Picturing the Mind
Consciousness through the Lens of Evolution
Consciousness in all its possible human and nonhuman varieties, explored through words and images.
What is consciousness, and who (or what) is conscious—humans, nonhumans, nonliving beings? How did consciousness evolve? Picturing the Mind pursues these questions through a series of “vistas”—short, engaging texts by Simona Ginsburg and Eva Jablonka, accompanied by Anna Zeligowski's lively illustrations. Taking an evolutionary perspective, Ginsburg and Jablonka suggest that consciousness can take many forms and is found not only in humans but even in such animals as octopuses (who seem to express emotions by changing color) and bees (who socialize with other bees). They identify the possible evolutionary marker of the transition from nonconscious to conscious animals, and they speculate intriguingly about aliens and artificial intelligence.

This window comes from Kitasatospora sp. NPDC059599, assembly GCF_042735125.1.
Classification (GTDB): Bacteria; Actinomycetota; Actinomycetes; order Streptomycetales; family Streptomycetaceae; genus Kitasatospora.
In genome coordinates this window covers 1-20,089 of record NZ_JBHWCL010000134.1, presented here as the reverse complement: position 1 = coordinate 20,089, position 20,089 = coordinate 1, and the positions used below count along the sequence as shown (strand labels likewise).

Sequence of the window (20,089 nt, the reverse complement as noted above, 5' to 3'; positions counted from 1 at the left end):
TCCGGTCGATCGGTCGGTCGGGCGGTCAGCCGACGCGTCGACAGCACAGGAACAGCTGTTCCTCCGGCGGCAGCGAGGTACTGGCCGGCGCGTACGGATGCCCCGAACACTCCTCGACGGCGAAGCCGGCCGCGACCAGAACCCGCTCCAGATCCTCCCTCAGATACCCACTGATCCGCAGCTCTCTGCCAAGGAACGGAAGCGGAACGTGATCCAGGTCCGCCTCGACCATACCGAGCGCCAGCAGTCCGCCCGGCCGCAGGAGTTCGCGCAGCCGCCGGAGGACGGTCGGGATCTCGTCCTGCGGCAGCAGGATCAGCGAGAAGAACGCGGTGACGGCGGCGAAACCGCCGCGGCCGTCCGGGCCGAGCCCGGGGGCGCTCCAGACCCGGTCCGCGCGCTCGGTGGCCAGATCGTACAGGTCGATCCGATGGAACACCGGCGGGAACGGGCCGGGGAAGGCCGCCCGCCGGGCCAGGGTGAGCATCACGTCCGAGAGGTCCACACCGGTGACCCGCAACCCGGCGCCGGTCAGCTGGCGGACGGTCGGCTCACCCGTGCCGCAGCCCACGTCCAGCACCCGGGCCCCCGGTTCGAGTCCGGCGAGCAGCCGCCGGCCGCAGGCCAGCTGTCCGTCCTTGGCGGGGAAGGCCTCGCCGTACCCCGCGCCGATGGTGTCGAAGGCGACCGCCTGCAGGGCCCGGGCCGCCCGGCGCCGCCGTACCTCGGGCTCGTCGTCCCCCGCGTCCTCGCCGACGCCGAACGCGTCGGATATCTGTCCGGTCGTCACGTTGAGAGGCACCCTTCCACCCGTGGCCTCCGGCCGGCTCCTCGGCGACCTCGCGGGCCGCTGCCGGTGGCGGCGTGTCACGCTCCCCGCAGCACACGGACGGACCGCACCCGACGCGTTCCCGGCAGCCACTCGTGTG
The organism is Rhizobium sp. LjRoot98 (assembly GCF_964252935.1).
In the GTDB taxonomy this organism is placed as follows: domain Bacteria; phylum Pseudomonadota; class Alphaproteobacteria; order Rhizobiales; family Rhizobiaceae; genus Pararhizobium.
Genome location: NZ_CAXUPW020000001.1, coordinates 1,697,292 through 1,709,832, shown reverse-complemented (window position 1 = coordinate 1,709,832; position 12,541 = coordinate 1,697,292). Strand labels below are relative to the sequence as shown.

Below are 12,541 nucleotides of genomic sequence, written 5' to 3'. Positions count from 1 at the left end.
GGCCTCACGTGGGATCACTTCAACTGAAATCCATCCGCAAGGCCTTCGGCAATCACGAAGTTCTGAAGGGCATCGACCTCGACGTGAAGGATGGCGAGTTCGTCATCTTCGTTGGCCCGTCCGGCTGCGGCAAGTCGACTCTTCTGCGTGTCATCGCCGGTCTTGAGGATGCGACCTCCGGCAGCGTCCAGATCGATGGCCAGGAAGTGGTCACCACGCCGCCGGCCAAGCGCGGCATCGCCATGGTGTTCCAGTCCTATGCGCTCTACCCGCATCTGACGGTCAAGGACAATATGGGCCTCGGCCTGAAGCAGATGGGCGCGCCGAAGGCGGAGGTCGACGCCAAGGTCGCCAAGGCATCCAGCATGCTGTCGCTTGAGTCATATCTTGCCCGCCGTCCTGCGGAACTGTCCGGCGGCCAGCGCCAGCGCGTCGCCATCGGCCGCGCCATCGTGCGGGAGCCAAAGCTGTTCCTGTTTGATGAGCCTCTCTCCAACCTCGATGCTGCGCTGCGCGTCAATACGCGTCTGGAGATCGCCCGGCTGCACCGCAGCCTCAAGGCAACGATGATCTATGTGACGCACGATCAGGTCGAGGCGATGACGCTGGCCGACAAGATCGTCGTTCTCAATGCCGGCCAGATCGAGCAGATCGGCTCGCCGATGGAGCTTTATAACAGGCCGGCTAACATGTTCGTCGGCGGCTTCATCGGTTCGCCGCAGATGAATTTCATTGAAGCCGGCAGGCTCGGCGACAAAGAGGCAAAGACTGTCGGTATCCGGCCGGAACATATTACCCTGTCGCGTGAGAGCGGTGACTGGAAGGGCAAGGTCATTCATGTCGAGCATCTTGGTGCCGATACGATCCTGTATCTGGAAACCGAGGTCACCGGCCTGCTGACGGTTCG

Each picture and text serves as a starting point for discussion. The authors consider, among other things, what it's like to be a bat (and then later, what it's like to be a bat in virtual reality); ask if the self is like a hole in a doughnut; report that women, children, and nonwhite men were once thought by white men to be less richly conscious; and explore what sets humans apart—is it music, toolmaking, cooperative parenting, blushing, sentience, symbolic language? In Picturing the Mind, questions suggest answers.